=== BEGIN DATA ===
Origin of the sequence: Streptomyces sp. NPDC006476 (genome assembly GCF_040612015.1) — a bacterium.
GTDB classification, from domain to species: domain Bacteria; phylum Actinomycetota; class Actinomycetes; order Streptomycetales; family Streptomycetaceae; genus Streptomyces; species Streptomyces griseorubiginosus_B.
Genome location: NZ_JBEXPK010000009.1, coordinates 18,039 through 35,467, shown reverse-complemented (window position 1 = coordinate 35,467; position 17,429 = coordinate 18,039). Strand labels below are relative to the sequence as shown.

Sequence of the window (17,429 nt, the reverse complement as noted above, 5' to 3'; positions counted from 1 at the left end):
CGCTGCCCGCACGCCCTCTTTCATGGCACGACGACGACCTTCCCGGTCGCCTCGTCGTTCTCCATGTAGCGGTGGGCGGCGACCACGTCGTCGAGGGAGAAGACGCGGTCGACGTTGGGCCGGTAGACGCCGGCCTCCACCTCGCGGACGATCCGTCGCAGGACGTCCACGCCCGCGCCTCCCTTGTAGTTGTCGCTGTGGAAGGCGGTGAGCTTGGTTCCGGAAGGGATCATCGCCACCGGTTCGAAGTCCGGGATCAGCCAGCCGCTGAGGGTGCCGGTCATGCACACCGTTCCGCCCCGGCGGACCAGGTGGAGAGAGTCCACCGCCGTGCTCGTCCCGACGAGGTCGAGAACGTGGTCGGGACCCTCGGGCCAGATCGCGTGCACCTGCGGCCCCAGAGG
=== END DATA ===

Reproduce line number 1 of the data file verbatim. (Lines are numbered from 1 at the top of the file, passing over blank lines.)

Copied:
Origin of the sequence: Streptomyces sp. NPDC006476 (genome assembly GCF_040612015.1) — a bacterium.